AL OERTER, a much-decorated American discus thrower, once
described the Olympics of the 1950s and '60s as "county fairs."
Today the Games are almost unmanageably large. But that hasn't
suppressed the enthusiasm among organizers of the Games of the
XXVth Olympiad. They stand ready to host the biggest athletic event
in history, July 25 to Aug. 9.
The Games are filled with sports that seem strange bedfellows -
from the highly professionalized (basketball and tennis) to those
with aristocratic images (yachting and equestrian events) to the
traditional (track and field) to what some may see as arcane (team
handball, archery, and more). Taken together, however, they form a
captivating athletic spectrum that Bud Greenspan, an Olympic
filmmaker, says fascinates people because the Olympics "go back so
many centuries, it's every four years, and it's the best in the
Saturday's opening ceremony could produce one of the most
striking features of the 16-day spectacular simply by orchestrating
a hitch-free parade of athletes. About 10,000 people, representing
172 countries (both records) are expected to march in, including
representatives of Cuba, missing from action during the last two
Olympics for political reasons.
"Gigantism," as Olympic sprawl is known, presents a hurdle for
the Games as they head toward their modern centennial in Atlanta in
1996. Even so, "big" may translate as "beautiful" in Barcelona.
For years the Olympic officials have been frustrated in their
attempts to get the whole "family" together. They have been foiled
by boycotts of various sorts, or in the case of South Africa,
exclusion, because apartheid flies in the face of the Olympic
Charter. Now, however, virtually every member nation may answer the
roll call, with every effort being made to allow Yugoslavian
athletes to compete despite United Nations sanctions against the
warring Serbian government.
Total participation is seen as a cherished objective of Juan
Antonio Samaranch, the International Olympic Committee president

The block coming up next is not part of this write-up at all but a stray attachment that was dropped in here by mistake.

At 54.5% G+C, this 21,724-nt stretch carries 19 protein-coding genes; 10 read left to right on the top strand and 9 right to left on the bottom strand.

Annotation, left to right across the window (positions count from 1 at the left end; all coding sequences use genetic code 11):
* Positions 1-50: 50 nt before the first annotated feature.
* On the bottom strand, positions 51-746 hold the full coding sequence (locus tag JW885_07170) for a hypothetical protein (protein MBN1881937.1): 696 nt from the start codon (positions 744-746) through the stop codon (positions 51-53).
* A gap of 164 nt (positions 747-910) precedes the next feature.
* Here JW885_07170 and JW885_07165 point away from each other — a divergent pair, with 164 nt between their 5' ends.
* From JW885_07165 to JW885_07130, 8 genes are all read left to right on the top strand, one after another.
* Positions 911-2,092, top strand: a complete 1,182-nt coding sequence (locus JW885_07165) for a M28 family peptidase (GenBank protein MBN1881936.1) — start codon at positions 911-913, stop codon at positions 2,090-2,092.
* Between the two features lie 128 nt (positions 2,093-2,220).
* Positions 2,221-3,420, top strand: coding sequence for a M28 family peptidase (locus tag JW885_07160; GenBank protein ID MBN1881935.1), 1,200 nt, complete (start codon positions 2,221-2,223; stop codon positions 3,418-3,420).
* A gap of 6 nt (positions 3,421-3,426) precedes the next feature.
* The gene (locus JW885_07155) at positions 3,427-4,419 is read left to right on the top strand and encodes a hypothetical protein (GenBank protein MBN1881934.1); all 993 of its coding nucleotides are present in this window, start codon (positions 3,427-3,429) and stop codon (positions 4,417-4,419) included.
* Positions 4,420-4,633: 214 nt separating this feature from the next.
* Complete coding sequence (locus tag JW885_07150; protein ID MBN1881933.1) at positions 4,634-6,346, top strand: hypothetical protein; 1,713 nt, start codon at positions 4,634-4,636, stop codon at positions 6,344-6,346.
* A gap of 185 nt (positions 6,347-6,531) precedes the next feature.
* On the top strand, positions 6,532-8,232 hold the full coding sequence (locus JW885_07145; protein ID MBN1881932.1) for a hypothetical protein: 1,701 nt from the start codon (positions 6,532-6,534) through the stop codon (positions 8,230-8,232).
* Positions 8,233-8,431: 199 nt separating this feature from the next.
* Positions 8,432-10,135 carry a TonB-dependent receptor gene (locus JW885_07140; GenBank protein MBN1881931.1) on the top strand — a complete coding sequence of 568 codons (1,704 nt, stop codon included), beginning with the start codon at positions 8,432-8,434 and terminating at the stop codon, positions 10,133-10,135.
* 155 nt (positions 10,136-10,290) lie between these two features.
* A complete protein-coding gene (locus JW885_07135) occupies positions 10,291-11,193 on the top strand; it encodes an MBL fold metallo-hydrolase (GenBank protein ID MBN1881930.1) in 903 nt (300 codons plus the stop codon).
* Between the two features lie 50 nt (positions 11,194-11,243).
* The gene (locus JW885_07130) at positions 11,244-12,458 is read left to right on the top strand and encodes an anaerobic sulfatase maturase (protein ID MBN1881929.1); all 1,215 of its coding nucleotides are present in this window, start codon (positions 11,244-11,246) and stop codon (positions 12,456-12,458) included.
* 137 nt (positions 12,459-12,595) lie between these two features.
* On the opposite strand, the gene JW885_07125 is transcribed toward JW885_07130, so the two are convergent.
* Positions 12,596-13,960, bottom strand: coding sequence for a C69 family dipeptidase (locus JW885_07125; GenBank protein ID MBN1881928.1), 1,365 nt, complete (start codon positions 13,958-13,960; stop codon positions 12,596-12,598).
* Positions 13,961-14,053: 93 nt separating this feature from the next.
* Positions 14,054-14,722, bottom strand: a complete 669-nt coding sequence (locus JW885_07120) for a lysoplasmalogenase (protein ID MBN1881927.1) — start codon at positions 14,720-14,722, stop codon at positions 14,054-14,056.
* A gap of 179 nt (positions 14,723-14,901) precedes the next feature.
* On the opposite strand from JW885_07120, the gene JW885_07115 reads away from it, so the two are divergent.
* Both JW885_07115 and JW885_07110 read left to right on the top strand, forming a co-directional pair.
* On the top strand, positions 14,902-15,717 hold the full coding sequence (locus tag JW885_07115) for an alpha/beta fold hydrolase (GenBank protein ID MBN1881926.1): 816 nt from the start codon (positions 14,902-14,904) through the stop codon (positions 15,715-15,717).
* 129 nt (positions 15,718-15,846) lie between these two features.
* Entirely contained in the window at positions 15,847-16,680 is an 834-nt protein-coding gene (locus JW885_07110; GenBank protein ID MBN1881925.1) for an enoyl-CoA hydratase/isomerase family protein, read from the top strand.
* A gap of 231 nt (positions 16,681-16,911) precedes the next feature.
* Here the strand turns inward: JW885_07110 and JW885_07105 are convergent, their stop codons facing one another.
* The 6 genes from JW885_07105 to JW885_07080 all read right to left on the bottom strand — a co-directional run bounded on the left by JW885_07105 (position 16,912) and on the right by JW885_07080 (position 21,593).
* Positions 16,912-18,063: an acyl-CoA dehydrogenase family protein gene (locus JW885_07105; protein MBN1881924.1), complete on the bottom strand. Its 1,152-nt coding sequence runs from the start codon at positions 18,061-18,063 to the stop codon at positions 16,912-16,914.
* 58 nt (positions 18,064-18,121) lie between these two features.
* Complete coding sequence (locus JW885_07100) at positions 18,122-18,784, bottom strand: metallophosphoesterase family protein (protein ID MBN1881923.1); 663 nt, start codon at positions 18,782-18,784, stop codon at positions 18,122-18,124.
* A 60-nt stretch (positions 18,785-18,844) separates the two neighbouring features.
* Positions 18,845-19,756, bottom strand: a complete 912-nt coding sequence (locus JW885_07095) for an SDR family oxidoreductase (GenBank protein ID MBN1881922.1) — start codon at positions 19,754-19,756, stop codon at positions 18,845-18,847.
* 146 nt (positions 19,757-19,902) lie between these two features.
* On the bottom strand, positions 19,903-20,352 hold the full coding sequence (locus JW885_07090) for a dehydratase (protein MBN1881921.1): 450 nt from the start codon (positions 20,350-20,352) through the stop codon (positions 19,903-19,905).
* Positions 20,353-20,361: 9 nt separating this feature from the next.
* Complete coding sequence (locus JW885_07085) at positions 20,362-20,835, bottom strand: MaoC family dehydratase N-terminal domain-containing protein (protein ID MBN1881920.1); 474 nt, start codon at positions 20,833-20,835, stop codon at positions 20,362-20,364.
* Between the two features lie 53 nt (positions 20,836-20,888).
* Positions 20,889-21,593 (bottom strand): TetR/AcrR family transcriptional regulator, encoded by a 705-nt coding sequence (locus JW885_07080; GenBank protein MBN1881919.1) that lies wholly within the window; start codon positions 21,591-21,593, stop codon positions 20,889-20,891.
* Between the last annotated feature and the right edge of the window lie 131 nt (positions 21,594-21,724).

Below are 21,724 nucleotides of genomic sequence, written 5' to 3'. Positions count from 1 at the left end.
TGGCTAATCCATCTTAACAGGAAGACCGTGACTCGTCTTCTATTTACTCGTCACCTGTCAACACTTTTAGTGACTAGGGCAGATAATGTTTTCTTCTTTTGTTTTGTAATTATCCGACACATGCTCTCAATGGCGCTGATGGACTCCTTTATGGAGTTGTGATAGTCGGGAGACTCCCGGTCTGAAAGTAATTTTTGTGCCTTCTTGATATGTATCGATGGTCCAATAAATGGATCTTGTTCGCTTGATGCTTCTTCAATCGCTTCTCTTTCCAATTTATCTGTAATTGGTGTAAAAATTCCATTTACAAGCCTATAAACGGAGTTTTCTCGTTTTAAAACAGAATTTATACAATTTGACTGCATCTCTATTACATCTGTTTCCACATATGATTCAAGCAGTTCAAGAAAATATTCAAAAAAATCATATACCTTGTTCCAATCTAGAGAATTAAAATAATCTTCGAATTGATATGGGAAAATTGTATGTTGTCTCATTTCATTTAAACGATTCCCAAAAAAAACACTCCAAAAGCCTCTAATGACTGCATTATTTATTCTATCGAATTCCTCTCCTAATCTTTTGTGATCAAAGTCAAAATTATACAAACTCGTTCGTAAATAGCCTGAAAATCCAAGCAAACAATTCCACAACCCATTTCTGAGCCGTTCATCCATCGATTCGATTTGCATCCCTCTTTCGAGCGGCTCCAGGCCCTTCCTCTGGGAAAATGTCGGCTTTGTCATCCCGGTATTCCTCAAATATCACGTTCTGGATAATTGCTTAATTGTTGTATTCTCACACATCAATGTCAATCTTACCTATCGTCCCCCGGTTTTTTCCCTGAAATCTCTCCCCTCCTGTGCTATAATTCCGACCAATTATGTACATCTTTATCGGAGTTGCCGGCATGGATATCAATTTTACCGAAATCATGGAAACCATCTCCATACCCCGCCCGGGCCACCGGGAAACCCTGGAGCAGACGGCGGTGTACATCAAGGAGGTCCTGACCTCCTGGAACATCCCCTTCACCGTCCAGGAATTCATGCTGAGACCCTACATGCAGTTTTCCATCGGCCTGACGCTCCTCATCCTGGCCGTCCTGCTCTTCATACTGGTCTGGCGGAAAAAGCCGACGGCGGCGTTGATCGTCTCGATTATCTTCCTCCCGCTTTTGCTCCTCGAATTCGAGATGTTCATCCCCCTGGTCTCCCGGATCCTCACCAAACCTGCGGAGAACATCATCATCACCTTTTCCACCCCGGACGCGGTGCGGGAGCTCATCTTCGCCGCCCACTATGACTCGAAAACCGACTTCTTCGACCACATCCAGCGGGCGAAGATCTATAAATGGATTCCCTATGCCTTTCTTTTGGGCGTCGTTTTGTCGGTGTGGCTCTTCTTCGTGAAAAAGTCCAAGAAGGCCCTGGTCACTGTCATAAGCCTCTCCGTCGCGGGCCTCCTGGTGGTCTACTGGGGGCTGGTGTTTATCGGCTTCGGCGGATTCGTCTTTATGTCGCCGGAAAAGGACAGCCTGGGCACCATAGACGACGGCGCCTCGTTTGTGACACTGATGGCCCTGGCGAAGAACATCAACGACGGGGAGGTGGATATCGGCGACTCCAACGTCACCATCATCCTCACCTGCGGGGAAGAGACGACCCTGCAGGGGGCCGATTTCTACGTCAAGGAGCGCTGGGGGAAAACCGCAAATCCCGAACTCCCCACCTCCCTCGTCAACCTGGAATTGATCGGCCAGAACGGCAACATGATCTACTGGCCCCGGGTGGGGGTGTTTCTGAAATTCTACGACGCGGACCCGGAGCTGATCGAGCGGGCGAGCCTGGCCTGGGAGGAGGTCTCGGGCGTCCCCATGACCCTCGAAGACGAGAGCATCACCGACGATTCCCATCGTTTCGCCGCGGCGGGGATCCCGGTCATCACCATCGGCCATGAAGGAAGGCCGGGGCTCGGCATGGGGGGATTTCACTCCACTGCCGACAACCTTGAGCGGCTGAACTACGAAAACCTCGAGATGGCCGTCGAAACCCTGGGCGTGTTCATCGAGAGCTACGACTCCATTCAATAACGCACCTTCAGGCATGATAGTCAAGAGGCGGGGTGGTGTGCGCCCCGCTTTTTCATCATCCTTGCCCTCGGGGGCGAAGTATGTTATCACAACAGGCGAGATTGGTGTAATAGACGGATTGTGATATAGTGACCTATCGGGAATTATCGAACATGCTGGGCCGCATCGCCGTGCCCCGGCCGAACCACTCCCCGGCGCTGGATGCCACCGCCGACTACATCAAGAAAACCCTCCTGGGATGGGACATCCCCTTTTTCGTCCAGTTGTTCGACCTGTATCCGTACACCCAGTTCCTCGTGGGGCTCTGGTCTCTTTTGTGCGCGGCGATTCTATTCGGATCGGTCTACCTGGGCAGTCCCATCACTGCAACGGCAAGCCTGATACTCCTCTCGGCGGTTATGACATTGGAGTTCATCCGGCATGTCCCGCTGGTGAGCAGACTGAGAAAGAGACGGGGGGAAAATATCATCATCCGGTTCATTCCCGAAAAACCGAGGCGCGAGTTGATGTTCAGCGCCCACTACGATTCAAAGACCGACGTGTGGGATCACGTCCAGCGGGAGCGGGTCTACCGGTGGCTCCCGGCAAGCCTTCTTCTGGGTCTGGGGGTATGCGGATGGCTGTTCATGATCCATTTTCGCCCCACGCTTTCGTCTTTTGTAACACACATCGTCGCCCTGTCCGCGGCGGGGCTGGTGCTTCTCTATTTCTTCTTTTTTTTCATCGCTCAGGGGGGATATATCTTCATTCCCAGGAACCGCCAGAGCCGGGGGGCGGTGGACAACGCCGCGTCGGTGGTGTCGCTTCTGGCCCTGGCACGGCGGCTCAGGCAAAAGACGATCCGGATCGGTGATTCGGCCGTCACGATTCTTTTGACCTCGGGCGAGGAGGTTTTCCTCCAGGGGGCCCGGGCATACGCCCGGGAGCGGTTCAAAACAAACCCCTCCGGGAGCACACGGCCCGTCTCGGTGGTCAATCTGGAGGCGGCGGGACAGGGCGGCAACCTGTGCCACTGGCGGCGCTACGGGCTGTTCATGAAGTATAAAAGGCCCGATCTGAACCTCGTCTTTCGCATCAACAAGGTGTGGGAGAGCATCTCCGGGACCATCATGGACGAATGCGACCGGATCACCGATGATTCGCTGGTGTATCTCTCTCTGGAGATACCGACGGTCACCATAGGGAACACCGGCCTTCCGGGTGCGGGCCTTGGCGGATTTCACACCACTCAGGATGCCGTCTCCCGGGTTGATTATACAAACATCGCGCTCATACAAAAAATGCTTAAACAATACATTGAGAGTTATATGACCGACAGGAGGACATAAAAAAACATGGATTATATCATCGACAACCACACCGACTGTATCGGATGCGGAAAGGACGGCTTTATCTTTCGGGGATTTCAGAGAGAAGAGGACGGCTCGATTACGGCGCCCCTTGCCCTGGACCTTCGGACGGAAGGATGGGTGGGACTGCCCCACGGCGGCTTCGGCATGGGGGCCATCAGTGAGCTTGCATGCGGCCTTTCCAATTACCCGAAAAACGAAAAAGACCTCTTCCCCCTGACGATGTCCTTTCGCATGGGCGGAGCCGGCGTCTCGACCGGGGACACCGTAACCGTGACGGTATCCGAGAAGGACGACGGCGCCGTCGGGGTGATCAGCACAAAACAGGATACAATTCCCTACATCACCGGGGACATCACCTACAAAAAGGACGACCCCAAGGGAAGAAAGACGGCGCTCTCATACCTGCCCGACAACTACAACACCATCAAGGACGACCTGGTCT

and a Barcelona native. Obviously, he'd like the first Olympics
held on Spanish soil to be special and to establish this
Mediterranean metropolis as world-class.
In 1936, Barcelona was prepared to host an alternative to
Hitler's Berlin 1936 Olympics, but the outbreak of the Spanish
Civil War canceled those People's Olympics the day before their
The architectural centerpiece of that event was to have been
Olympic Stadium, built in 1929. Still wearing its original facade
but enlarged and modernized inside, it should achieve landmark
status this time as the site of the opening and closing ceremonies
and the track and field events. The stadium anchors the sports
facilities in the Montjuic area, where 10 sports will be contended
in something called the Olympic Ring.
All roads and air routes seem to lead to Spain these days,
whether for the Olympics or the World's Fair in Seville. The
Iberian Peninsula, from which Columbus sailed 500 years ago, is
hot, often literally as well as figuratively. To avoid the heat of
the day, both the men's and women's marathons will begin at 6:30
No matter when events are held, however, hardly any will be seen
live on North American prime time TV because of the
six-to-nine-hour time difference. NBC, which paid $400 million for
the TV rights, is resigned to airing hours of prerecorded footage.
Easily the most daring TV development is NBC's decision to provide
a joint-venture "Triplecast," a pay-per-view supplemental cable
option for those with insatiable viewing appetites and $95 to $170
to spend. There have been few nibbles, though, and the experiment
threatens to be an electronic Edsel.
Most Olympic TV watchers apparently don't see the necessity of
blanket coverage, including that of normally invisible preliminary
rounds and competition. However, favorable TV ratings for a
succession of basketball blowouts in a pre-Olympic qualifying
tournament suggest that curiosity can overcome insignificance. …